In my office, I often work with families who have children or adolescents who appear constantly unhappy. They complain, whine and find themselves the incessant “victim” despite being smart, healthy and living a good life. Many of these children are on the path to depressive thinking and relative misery while living in the reality of a fortunate life and a great future in front of them. 
While pessimism does not inevitably lead to dreadful outcomes, such negativity does come with a cost. Research shows that pessimism narrows our thinking, makes our judgments lean toward the harsh and makes us less open to new opportunities. We are less creative, and not as healthy. And, of course, NOT very happy. Pessimism does not feel good on the inside. So, how do we help them?

The quick start guide to more optimism at home
1. Today (right now) abandon your own complaining and negativity.
We all know this. Whenever I broach this topic, heads are nodding in affirmation. But here’s the real problem: It’s like we all know we should exercise almost every day, but most of us do not. So, we know something in our heads, but we haven’t translated that “knowledge” to real action.
I would argue that we don’t really “know it” until it becomes evident in our actions and daily life. So, let’s then be clear. This first step toward optimism is about a change you begin today.
You stop complaining. Whether it’s the traffic, the neighbor, the boss or the cost of groceries. With this, we stop complaining about teachers, educational curriculum and coaches. We end it today, but only if you are committed to optimism in your home.
This is simple: You can’t model complaining and pessimism, and end up with optimism. 
2. Stop all nagging, negotiating and arguing. 
If your system for parenting is incessant nagging, just be clear: You have no system. This is a frequent train wreck getting ready to happen. Why? Because the nagging inevitably ends in negotiations and arguments.
The whole thing is negative and just breeds pessimism and complaints. First, it’s you nagging and complaining about the kids not doing what they should, and later, the kids complaining about you. And then eventually, they learn to nag you to get what they want. 
Please resolve to come up with a better plan. For today, decide to stop all nagging and arguing with your children.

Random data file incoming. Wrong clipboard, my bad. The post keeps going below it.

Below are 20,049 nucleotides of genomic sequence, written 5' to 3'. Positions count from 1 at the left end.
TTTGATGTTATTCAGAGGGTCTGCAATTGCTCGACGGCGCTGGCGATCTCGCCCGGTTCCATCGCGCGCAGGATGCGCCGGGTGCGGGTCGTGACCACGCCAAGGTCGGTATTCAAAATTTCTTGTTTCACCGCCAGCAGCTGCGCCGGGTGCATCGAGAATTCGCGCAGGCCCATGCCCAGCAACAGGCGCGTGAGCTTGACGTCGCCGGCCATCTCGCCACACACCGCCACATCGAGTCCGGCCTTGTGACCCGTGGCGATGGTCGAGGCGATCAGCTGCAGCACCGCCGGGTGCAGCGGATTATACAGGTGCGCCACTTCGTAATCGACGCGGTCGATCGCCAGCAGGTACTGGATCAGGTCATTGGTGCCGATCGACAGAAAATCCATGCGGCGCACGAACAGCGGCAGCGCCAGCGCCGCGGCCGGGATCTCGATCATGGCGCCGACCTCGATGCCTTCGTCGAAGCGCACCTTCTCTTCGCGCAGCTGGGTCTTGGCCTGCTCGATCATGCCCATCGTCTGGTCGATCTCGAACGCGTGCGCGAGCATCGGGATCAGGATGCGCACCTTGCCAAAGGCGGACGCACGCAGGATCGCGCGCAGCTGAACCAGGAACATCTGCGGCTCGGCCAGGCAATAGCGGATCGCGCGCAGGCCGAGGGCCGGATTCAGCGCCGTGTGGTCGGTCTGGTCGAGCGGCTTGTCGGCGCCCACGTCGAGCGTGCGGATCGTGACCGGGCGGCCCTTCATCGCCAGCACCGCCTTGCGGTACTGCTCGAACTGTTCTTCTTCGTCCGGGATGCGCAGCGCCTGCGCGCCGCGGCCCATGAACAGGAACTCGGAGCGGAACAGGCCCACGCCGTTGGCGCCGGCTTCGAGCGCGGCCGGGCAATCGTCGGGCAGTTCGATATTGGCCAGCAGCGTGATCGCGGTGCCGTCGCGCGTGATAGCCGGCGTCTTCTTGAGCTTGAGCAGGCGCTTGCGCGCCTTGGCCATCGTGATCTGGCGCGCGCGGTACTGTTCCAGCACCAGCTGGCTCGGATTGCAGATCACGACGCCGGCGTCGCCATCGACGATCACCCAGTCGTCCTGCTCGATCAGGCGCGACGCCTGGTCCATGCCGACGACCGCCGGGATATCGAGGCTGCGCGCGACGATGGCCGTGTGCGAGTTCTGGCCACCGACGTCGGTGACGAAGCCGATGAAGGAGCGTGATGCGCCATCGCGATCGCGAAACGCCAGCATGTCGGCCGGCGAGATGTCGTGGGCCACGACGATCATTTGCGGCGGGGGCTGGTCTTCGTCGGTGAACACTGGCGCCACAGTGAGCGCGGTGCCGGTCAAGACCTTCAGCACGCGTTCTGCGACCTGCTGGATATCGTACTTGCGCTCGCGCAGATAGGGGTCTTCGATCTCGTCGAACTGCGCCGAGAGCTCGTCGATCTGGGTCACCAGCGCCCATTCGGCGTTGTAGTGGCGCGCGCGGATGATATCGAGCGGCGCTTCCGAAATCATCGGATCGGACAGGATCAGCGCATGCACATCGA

3. Starve everything that smells of pessimism coming from your family.
What do I mean by this? Become attuned to anything that is a repeated habit of complaining, whining and finding oneself the victim. These are the core seeds of a pessimistic life, and you can shape whether these prosper or die.  
So, starve it all. View yourself as the magic watering tool, and you can either feed these negative tendencies with your comments and energy, or you can starve them. When your children complain or become negative, walk away. Don’t argue. Walk away. Repeat incessantly.
If we can do this, we now open the door for change. 
4. Start absorbing optimistic materials and modeling optimism.
This is a critical part. If you are changing your habit of thought for you and your children, it will be important to start absorbing optimistic materials. This will not be the nightly news or the latest Netflix series. Find books, Podcasts and programming that are positive and uplifting. Listen and watch comedies. Learn about Ted Talks and integrate these into your nightly discussions. Laugh more and find more reasons to laugh. 
Then, build the lessons you learn into your daily discussions. Start noticing how some event that appears negative often inevitably can lead to a positive outcome IF WE SEARCH for it. This is the key and it becomes almost effortless once we have abandoned our interest in the pessimistic side of things.
While this is certainly not the full solution, these habit changes will serve you and your family. Don’t wait for a perfect understanding. Take what you understand, start today and allow mastery to build with time. You can do it! All it takes is applying these actions each day and noticing that you will inevitably get better and better at it. 
Dr. Randy Cale offers practical guidance for a host of parenting concerns. For more information visit


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